Sampling Plan Updates
For some courses, we were not able to get the stratified sample size we wanted, due to a variety of reasons. We will be unable to generalize results for those courses, but our overall sample size for generalizing to the student body is valid.
We have identified problems with the evidence-gathering process, and will improve the process in 2015-2016 by:
- Selecting courses for the AIM process in the spring
- Providing a timeline for fall evidence collection, in the spring
- Clearly defining the process for evidence collection, in the spring
- Selecting sample of student IDs immediately after the 14th day
- Oversampling to account for those who withdraw
Sampling Plan for the AIM Process
It is important to select a sample that is truly representative of our student population. Therefore, we select a stratified random sample from each course selected for the AIM process.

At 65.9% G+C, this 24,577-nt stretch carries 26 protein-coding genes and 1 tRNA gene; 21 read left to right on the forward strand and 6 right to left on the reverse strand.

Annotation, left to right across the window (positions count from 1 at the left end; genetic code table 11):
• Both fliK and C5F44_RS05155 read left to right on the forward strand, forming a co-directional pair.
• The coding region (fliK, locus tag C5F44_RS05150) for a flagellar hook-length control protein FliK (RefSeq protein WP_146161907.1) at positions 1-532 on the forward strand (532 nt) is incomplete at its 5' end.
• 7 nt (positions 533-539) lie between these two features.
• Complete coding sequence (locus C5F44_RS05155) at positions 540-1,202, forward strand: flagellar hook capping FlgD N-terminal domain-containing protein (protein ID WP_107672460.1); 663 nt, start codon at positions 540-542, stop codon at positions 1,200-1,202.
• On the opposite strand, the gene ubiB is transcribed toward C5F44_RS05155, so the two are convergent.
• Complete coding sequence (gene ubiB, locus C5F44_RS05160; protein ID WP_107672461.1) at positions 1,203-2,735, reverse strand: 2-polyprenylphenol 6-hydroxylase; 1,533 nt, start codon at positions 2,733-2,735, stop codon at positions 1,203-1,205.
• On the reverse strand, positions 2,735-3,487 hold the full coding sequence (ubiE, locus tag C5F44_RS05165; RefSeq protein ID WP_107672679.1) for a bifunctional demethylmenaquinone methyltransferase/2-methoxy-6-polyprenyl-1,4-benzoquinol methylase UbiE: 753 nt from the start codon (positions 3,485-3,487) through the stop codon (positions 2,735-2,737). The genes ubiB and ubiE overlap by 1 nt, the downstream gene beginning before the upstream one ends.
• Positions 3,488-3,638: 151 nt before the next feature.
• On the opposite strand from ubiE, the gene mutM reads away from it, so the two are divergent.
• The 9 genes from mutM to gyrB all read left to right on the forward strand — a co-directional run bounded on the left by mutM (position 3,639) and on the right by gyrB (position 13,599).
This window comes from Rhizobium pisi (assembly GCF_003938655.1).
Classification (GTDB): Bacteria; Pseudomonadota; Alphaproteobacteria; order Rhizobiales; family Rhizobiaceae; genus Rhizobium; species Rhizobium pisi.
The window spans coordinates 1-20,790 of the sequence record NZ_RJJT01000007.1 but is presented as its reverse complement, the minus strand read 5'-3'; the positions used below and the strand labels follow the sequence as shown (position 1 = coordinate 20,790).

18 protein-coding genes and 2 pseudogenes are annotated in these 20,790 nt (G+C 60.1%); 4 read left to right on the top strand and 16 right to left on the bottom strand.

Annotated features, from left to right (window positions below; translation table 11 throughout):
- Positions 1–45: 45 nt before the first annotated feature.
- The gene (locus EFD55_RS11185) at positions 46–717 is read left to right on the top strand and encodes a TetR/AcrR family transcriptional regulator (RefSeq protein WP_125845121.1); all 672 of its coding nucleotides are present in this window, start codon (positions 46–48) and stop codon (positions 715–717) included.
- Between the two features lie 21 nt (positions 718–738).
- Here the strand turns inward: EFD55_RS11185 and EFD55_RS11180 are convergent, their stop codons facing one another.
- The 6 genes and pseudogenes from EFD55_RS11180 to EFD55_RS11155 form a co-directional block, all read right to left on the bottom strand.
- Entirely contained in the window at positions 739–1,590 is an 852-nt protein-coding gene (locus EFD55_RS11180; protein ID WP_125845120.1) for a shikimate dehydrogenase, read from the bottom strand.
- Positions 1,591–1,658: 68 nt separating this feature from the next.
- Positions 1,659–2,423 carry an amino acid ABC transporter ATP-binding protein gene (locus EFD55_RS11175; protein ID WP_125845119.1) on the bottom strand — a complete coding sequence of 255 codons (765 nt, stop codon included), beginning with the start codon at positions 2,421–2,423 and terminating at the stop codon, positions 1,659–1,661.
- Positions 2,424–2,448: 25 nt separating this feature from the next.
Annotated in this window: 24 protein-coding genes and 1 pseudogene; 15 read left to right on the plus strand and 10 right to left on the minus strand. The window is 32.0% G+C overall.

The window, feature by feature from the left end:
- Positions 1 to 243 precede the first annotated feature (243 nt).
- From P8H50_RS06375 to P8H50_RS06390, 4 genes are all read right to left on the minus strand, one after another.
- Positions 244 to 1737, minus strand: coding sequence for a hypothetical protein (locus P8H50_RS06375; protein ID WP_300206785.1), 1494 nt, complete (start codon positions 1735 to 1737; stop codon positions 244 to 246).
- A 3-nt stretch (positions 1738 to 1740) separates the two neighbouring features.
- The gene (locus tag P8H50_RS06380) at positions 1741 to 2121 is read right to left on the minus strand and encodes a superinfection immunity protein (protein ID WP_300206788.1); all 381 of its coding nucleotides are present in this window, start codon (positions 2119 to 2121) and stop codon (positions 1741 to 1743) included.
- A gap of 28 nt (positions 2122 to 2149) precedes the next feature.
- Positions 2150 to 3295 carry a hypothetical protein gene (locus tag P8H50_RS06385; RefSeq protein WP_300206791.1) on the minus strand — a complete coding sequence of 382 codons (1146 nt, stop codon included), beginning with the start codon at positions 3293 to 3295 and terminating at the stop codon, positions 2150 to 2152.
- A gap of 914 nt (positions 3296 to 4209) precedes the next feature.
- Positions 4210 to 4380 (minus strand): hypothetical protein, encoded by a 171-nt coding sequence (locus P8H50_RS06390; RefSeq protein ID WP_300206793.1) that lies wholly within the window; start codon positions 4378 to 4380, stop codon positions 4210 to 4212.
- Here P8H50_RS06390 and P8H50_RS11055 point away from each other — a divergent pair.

By selecting a random sample in this way, we ensure all students, regardless of degree type, have an equal chance of being selected. We also ensure our random sample is proportionately similar to the actual student population.
For those of you who are statistically inclined, we set our confidence level at 90%, and our margin of error at 10%. This allows to say we are 90% confident our sample results fall within +/- 10% of the true population scores. We chose these parameters to keep our sample sizes manageable.
*In 2013-2014, faculty identified shortcomings with our sampling method. There were concerns it was not representative of our entire population. In response, we developed this new method which was implemented in 2014-2015.
There is one sample/evidence liaison assigned for each general education division. These liaisons work with Institutional Effectiveness and lead faculty to gather evidence based on the random selection of student IDs. The 2014-2015 liaisons are listed below:
|Math and Science||Shay Bean|
|Humanities and Fine Arts||Allison Fetters|
|Social and Behavioral Science||Dan Rose|